Brugger discussed some of the legalization issues, including a long list of negatives associated with pot smoking, especially for teens.
“Moral psychology indisputably shows that desire arises from the senses: from seeing, smelling, hearing, tasting and feeling,” Brugger wrote. “Children, especially adolescents, who see their peers, their neighbors, or worse, their parents smoking pot, who smell the distinctly sweet odor, who hear about the ‘merits of getting high,’ are much more likely to desire it, try it and become users.”
The Catechism of the Catholic Church teaches that “the use of drugs inflicts very grave damage on human health and life. Their use, except on strictly therapeutic grounds, is a grave offense. Clandestine production of and trafficking in drugs are scandalous practices. They constitute direct co-operation in evil, since they encourage people to practices gravely contrary to the moral law.”
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Bennett is one of the fascist, prohibitionist parasites who helped turn the so-called “land of the free” into the world’s leading jailer, the least free country on the face of the Earth! Anyone who supports the criminalization of drug use, especially that of cannabis, is an enemy combatant against our lives and liberties more dangerous than every violent criminal combined multiplied a thousand times over — ending the Prohibition of cannabis is the least we would need to accomplish in order to have any hope of restoring American Freedom! There is no sanction too extreme to use in ridding our nation of such filth.
Cannabis is far and away the safest euphoriant known to man, and it is a medicine.
With all due respect… as a life long Catholic and a national advocate for the sick and suffering to have the right to use cannabis therapy I have to strongly disagree with Mr Bennett.
The laws on cannabis prohibtion were put into place for racist purpose in 1939 http://www.huffingtonpost.com/2014/01/14/marijuana-prohibition-racist_n_4590190.html
Richard Nixon fearing the counter culture and change of power dynamics of the times went against his own commission http://www.theguardian.com/society/2011/jul/24/war-on-drugs-40-years
Today here is a dose or reality about the war on cannabis http://www.cnn.com/2012/12/06/opinion/branson-end-war-on-drugs/
So as a person of faith who is involved with the cannabis industry ( http://www.veteransforcompassionatecare.org Here is our Veterans program to ease pain and suffering ) it is important that common sense and HONESTY about cannabis be brought forward.
Mr Bennett is a cannabis prohibition profiteer who has supported the for profit prison industry and the ever increasing Draconian laws to keep the devils cabbage from the children… Old drama that has no legitimate role in today’s society for cannabis to be restricted and treated as a dangerous drug. The only criminality in cannabis is the old racist laws from the 1930s.
I would encourage an honest and science based discussion about cannabis and the role of the prohibitionists and their profiteers.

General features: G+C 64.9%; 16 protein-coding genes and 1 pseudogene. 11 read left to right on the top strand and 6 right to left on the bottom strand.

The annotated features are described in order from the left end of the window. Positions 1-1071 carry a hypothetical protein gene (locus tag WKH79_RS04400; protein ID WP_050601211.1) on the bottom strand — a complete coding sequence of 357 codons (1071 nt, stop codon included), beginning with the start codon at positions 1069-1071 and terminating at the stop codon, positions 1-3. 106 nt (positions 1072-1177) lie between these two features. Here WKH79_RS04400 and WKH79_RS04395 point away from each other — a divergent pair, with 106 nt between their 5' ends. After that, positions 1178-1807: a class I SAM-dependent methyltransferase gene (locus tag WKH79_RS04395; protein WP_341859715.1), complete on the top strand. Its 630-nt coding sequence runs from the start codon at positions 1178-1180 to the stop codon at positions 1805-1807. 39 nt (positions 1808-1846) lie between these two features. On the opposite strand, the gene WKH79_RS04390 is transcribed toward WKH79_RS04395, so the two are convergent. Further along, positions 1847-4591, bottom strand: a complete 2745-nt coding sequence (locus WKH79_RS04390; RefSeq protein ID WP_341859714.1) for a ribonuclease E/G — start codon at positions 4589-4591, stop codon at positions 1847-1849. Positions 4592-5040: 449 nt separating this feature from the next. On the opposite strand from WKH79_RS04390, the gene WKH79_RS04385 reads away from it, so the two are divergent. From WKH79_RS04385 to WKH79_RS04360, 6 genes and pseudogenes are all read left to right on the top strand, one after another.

https://www.youtube.com/watch?v=F4el6EGqcUw Please watch and listen to the dying pleading for safe access to a medical cannabis therapy program and then ask yourself why anyone would support those old racist laws from the 1930s.
Fear of Marijuana Legalization Nationwide is unfounded. Not based on any science or fact whatsoever. So please prohibitionists, we beg you to give your scare tactics, “Conspiracy Theories” and “Doomsday Scenarios” over the inevitable Legalization of Marijuana a rest. Nobody is buying them anymore these days. Okay?
Furthermore, if all prohibitionists get when they look into that nice, big and shiny, crystal ball of theirs, while wondering about the future of marijuana legalization, is horror, doom, and despair, well then I suggest they return that thing as quickly as possible and reclaim the money they shelled out for it, since it’s obviously defective.
The prohibition of marijuana has not decreased the supply nor the demand for marijuana at all. Not one single iota, and it never will. Just a huge and complete waste of our tax dollars to continue criminalizing citizens for choosing a natural, non-toxic, relatively benign plant proven to be much safer than alcohol.
If prohibitionists are going to take it upon themselves to worry about “saving us all” from ourselves, then they need to start with the drug that causes more death and destruction than every other drug in the world COMBINED, which is alcohol!
Why do prohibitionists feel the continued need to vilify and demonize marijuana when they could more wisely focus their efforts on a real, proven killer, alcohol, which again causes more destruction, violence, and death than all other drugs, COMBINED?
Prohibitionists really should get their priorities straight and/or practice a little live and let live. They’ll live longer, happier, and healthier, with a lot less stress if they refrain from being bent on trying to control others through Draconian Marijuana Laws.